Writing Excuses 5.19: Fulfilling Promises to Your Readers

Last week we wormcanned “fulfilling promises to the reader,” so this week we’ll tackle the discussion using actual examples. We start with a deconstruction of The Longshoreman of the Apocalypse, which Howard wrote and illustrated in 2008 and 2009. We then spoil the story of the game Borderlands, talking about the woefully-unfulfilled promise made to the player. We also spoil Legion for you, but that film kind of ruined itself. A lot. At any rate, in both of these latter cases we talk about the promises being broken.

Then we talk about how we, as writers, know when we’re making promises to the reader, and what those promises are.

Dan talks about how, in the first draft of I Am Not a Serial Killer, the main character won out in the wrong way, and how he had to go back and fix the ending. He also talks about the biggest complaint anybody has with that book, and how that stems from the plot twist that, to some readers, breaks a promise inherent in the book’s genre. And that leads us into a discussion of Million Dollar Baby and of the first outline of Mistborn, which could have had a very, very disappointing ending.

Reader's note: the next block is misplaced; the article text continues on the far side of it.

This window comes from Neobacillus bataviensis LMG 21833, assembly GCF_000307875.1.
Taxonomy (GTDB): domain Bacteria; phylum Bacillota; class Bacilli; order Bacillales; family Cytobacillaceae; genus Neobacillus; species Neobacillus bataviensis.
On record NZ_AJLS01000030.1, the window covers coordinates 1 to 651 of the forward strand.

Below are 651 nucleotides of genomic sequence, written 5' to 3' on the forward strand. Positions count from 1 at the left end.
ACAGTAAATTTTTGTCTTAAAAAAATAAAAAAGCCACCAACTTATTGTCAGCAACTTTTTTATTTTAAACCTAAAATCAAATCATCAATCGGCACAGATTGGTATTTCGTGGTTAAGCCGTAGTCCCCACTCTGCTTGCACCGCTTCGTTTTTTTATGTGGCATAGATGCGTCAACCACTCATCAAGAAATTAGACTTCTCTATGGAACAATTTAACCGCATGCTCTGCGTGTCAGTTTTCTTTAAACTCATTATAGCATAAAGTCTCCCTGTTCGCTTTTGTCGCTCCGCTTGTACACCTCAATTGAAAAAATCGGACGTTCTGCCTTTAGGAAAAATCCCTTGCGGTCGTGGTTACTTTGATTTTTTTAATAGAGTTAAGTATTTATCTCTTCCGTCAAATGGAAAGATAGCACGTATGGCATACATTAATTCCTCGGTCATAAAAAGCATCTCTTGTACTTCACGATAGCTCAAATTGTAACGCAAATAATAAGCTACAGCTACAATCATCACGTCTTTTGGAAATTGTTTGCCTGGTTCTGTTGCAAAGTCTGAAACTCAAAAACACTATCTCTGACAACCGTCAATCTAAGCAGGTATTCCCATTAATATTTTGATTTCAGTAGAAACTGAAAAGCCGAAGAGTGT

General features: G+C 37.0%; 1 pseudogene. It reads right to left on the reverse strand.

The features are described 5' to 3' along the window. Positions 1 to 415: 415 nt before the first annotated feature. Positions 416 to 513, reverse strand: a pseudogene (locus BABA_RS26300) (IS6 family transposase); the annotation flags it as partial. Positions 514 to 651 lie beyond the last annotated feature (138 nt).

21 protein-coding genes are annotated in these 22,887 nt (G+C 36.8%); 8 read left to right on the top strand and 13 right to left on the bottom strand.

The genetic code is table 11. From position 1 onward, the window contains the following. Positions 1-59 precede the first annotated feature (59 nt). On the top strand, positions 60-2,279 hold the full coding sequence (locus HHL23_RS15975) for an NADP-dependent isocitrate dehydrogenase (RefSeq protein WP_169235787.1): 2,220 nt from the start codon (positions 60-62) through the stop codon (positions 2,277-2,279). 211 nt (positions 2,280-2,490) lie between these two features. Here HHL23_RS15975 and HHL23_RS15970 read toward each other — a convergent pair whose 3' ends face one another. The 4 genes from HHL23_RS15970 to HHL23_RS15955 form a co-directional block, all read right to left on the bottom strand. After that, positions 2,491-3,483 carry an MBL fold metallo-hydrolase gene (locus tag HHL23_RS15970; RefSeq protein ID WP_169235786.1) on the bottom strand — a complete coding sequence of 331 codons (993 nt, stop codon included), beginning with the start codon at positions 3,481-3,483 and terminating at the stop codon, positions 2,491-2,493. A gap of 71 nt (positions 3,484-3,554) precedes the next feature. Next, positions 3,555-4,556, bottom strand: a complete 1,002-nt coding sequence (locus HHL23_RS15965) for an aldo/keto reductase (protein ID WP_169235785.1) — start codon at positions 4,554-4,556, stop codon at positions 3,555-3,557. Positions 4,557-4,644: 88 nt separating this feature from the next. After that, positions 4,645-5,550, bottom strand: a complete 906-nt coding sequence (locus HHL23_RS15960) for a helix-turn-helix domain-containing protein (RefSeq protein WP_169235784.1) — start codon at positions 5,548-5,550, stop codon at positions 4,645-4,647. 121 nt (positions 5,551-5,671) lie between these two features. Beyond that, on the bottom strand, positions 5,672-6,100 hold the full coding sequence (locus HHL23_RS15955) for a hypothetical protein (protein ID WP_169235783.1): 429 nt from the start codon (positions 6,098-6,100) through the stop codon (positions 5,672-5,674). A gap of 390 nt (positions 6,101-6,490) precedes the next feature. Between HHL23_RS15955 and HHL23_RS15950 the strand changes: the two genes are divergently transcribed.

Audiobook Pick-of-the-Week: The World Without Us, by Alan Weisman, narrated by Adam Grupper

Writing Prompt: Pick a typical promise that a child might make, and use that as the promise you’re making to your readers.

This episode of Writing Excuses has been brought to you by Audible.
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Writing Excuses 5.18: Offending Your Readers

Send your angry emails to Howard, because this was totally his idea.

This is a discussion of avoiding unnecessary offense. Sometimes, especially in humorous works, offense is a required risk, so that’s not where we’re going here. We’re going to talk about the sorts of things we sometimes do that offend our readers, and how we can prevent those sorts of elements from entering into our writing — at least into our final drafts.

Some of the offenses we might offer include talking down to the reader, certain racial and gender demographics, poor representation of a particular culture and/or gender (anyone remember RaceFail from two years ago?), straw men, potemkin villages, open moralizing, and breaking the promises we make to our readers.

Book of the Week: Dragon’s Ring by Dave Freer, available now in paperback from Baen Books. Ask for it by name at the bookstore.

Inspiration for This Podcast: A completely unrelated request from Oletta.

Howard’s New Band Name: “Nuke The Blue Monkeys”

Writing Prompt: Start with hard science-fiction, move to werewolf romance.